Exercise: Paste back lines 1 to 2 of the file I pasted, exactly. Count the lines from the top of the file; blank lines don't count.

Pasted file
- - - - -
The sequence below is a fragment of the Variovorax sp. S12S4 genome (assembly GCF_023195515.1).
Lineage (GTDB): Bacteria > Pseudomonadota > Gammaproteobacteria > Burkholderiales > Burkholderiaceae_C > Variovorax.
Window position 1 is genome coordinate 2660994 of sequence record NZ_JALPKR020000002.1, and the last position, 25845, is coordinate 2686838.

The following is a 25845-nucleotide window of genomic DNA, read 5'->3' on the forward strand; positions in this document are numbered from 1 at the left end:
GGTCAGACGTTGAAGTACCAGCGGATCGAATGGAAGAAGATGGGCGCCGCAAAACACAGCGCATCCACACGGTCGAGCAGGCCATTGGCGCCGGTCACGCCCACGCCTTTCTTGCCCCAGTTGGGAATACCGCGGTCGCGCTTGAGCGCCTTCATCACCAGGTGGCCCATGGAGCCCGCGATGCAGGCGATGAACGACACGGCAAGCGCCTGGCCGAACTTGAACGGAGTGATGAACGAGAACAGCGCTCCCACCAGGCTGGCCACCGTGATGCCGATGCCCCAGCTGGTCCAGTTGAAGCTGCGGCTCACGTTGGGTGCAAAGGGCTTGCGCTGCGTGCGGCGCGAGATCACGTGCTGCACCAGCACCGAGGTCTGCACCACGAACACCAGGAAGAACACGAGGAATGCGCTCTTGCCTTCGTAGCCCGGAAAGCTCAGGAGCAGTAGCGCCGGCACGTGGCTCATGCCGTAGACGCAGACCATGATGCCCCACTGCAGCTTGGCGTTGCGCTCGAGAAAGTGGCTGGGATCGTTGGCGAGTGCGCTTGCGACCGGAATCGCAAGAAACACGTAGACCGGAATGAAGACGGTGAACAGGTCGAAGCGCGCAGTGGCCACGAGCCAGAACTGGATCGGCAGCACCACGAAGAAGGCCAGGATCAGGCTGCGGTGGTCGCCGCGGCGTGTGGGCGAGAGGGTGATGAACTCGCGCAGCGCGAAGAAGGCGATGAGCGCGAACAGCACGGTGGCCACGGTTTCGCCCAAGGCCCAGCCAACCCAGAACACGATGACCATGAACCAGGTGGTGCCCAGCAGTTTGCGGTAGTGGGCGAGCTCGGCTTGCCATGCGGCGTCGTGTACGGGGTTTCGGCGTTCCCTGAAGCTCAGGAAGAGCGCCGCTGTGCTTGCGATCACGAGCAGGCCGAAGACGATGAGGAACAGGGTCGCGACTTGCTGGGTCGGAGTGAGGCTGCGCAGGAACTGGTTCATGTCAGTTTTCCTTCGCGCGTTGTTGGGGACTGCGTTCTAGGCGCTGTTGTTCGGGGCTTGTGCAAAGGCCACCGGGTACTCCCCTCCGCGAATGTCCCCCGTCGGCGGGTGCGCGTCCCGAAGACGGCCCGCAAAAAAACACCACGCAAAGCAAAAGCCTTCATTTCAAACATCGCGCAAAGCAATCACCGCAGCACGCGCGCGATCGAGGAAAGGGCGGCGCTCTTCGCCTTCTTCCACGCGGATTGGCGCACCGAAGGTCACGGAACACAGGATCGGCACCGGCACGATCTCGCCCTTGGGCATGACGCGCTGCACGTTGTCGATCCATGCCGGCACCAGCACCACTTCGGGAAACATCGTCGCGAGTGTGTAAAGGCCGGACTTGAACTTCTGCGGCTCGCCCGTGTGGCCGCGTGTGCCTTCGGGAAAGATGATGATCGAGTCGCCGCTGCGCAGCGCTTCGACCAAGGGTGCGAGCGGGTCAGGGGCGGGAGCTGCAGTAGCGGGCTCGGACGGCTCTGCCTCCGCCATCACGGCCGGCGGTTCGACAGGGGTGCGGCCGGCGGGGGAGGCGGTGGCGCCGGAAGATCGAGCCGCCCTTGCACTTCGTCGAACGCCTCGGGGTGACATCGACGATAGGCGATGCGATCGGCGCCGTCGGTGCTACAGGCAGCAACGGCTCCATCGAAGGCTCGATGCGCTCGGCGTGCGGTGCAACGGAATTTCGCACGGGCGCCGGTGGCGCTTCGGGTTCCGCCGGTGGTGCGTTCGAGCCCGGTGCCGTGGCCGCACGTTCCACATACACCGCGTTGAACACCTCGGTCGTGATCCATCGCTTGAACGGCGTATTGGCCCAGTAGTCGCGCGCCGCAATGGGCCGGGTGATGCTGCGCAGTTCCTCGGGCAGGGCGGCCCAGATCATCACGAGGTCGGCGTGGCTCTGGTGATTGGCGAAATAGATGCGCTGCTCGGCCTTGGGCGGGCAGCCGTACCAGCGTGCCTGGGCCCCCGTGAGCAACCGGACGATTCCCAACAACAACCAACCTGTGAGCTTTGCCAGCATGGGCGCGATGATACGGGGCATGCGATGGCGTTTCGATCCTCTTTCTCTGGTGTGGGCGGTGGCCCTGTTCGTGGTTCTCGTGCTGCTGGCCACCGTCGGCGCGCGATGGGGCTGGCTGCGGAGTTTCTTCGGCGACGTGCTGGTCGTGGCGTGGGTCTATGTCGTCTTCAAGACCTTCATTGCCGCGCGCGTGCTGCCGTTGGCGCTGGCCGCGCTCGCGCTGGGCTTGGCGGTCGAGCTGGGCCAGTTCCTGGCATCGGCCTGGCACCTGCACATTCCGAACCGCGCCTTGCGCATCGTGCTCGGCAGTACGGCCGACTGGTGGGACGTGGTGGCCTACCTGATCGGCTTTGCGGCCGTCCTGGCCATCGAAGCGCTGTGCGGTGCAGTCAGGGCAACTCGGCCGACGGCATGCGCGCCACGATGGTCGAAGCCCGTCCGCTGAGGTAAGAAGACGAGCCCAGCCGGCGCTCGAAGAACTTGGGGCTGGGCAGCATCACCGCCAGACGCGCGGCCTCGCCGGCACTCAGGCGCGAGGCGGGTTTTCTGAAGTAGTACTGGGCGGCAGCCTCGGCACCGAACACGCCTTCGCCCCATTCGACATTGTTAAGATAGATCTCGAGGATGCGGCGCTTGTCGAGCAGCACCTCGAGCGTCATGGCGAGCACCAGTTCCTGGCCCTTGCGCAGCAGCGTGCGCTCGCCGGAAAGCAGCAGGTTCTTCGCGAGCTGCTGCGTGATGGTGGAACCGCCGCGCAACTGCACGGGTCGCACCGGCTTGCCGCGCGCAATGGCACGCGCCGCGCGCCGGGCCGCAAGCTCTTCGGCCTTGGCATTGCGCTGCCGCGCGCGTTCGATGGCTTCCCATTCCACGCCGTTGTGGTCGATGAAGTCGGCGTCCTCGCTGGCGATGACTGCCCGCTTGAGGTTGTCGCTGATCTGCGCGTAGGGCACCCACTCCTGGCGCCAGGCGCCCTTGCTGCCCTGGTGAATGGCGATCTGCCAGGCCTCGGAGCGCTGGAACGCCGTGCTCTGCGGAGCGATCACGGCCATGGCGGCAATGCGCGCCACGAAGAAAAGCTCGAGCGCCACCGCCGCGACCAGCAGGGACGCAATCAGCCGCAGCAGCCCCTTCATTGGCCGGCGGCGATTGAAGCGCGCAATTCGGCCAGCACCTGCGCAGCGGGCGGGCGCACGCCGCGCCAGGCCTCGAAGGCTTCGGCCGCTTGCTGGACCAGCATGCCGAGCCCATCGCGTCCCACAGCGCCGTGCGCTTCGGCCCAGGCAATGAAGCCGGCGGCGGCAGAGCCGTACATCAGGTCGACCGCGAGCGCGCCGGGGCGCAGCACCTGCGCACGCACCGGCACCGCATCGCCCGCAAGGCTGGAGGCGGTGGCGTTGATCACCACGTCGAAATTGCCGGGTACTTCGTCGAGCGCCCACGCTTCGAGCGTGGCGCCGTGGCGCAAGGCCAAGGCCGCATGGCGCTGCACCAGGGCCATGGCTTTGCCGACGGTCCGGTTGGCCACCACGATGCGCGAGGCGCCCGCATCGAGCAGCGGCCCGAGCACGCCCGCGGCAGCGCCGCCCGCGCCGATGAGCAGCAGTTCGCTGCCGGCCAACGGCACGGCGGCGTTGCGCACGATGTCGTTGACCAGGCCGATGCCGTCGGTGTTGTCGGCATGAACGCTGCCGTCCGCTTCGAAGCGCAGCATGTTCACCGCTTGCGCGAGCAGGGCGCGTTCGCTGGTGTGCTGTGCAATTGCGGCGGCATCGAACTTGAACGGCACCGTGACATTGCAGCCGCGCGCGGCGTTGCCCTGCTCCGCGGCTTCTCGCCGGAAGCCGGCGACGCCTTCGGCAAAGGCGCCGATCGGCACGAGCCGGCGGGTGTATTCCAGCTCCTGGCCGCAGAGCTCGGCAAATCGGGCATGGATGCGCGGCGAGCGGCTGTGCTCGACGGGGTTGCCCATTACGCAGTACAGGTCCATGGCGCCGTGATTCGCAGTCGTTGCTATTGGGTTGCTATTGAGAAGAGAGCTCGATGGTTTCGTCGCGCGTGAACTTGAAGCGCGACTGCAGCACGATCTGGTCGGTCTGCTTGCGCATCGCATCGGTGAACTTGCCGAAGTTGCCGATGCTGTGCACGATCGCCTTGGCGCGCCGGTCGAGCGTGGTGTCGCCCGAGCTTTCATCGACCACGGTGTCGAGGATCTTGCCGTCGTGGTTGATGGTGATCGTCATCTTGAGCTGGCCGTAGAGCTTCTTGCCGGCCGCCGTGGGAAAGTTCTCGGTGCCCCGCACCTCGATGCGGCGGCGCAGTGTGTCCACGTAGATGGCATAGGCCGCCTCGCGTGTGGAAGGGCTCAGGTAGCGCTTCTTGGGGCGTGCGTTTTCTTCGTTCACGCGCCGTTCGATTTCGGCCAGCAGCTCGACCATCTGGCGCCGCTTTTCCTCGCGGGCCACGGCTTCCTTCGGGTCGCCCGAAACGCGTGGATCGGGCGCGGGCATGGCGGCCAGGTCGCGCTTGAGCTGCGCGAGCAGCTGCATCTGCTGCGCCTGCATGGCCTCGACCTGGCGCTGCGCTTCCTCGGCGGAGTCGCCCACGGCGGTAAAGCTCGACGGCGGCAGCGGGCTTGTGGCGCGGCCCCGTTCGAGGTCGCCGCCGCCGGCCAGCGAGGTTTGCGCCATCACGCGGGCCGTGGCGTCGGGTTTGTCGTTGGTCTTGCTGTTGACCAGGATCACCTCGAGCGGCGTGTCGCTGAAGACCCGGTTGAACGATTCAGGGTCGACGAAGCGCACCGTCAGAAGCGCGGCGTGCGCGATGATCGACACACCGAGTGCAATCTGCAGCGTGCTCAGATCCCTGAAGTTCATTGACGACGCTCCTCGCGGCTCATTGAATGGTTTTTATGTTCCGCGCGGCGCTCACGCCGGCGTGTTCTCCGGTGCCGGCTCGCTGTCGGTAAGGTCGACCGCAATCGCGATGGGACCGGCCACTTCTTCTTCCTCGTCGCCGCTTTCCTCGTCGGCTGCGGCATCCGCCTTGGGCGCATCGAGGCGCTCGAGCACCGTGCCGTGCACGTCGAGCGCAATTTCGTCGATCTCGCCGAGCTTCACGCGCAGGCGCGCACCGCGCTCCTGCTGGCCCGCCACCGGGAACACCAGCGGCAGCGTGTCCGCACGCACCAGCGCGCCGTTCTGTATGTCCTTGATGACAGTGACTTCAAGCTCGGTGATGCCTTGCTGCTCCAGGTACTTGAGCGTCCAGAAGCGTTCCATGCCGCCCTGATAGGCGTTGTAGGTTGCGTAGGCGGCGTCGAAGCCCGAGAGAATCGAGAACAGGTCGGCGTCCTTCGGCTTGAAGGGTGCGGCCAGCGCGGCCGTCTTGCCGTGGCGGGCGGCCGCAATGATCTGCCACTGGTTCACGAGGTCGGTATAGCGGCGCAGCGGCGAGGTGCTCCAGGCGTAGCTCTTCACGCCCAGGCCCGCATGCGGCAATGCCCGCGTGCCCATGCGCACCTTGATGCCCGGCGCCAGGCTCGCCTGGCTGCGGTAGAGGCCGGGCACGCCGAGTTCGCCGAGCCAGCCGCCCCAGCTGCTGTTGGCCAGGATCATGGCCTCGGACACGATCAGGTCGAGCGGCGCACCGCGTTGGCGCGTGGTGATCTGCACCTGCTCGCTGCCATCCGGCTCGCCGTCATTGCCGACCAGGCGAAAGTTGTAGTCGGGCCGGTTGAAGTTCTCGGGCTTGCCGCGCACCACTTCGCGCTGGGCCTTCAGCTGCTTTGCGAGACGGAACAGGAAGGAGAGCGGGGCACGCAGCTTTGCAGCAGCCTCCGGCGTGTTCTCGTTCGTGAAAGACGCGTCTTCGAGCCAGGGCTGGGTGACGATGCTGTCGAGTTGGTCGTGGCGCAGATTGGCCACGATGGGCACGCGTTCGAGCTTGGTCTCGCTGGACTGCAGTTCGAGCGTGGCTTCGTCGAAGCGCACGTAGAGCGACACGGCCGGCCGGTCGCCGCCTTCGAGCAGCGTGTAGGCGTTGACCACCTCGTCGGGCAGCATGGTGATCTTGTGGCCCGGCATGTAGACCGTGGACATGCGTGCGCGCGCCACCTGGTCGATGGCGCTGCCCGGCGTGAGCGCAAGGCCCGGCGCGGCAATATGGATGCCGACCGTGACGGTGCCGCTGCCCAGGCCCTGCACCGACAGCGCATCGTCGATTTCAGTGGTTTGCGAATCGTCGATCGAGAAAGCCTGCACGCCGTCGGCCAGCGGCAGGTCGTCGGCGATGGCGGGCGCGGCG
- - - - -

The sequence below is a fragment of the Variovorax sp. S12S4 genome (assembly GCF_023195515.1).
Lineage (GTDB): Bacteria > Pseudomonadota > Gammaproteobacteria > Burkholderiales > Burkholderiaceae_C > Variovorax.